Wednesday, June 20, 2018

Lead follies

In a very interesting paper in the Journal of Chemical Health and Safety titled "The state of the arts: Chemical Safety - 1937 to 2017" [1], longtime DCHAS-L correspondent and art/chemical safety expert Monona Rossol tells about her history in the arts and safety, including this rather hair-raising story:
A number of sculpture students, including myself, got acute lead poisoning when we were taught to make "dripped lead sculpture". We melted junk yard lead indoors without ventilation, cast it into bars, and used an acetylene torch to remelt the bars and drip the lead into our molds. We thought we had some kind of flu that caused the vomiting and diarrhea. No one in the art department, including me at that time, knew that an invisible fume of tiny lead oxide particles is emitted into the air when lead melts. And since the first effects of lead exposure are to lower the IQ, it may explain why I still remained in art school.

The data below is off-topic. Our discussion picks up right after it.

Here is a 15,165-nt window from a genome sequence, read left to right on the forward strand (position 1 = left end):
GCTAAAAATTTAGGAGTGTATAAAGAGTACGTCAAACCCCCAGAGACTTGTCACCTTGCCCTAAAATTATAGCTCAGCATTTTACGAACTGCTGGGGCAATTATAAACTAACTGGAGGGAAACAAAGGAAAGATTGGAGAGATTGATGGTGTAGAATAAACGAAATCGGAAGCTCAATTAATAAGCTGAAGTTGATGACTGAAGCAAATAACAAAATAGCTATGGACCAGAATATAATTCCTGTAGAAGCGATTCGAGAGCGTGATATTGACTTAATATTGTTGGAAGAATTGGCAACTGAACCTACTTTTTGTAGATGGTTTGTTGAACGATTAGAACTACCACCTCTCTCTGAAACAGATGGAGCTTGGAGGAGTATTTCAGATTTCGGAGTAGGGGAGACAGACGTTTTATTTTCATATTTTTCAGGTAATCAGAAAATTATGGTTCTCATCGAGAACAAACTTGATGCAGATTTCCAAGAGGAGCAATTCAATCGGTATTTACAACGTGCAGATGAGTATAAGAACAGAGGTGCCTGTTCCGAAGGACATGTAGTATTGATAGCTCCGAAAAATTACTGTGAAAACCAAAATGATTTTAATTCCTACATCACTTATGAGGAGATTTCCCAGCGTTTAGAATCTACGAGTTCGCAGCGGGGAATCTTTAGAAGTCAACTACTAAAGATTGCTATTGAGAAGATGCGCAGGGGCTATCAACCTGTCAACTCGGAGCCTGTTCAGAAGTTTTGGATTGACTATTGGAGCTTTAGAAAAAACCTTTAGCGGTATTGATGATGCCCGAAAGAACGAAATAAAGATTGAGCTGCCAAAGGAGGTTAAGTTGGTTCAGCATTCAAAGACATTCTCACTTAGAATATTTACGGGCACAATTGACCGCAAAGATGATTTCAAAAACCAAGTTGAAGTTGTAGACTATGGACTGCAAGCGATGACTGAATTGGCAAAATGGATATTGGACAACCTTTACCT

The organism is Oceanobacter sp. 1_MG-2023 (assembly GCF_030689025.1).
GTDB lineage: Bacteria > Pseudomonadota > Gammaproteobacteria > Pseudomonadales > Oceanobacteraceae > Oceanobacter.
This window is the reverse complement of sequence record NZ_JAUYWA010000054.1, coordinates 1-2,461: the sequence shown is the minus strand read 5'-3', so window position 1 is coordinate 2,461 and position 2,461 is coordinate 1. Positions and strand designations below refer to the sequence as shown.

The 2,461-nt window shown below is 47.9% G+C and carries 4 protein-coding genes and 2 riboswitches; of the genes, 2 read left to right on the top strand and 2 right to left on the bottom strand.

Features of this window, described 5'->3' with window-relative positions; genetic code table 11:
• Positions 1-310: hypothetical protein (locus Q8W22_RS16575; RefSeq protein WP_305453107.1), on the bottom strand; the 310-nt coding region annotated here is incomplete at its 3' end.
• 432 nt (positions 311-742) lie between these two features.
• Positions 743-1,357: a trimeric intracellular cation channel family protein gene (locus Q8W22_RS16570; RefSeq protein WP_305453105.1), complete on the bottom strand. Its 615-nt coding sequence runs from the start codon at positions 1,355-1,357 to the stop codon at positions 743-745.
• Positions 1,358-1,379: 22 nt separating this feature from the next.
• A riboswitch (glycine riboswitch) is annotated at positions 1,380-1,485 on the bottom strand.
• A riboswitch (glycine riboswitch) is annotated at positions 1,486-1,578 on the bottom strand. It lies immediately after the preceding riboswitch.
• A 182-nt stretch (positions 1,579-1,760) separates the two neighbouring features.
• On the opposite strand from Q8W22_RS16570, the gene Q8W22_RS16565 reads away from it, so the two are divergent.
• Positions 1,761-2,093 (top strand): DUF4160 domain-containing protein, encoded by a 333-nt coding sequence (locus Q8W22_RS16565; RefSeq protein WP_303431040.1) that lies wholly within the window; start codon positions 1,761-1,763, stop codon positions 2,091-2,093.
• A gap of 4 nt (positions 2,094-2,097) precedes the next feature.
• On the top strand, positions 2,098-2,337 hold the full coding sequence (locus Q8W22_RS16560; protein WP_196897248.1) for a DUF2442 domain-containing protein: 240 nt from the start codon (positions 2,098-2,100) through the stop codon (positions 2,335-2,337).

Yikes! Artists do funny things for art.

1. Rossol, M. "The state of the arts: Chemical safety - 1937 to 2017." J. Chem. Health Saf. 2018, 25 (2), 18-27.


  1. this is not a typical lead poisoning but most likely metal fume fever

  2. The art dept at my PhD institution is getting some of the empty space in the old chem building so they can do things in fume hoods.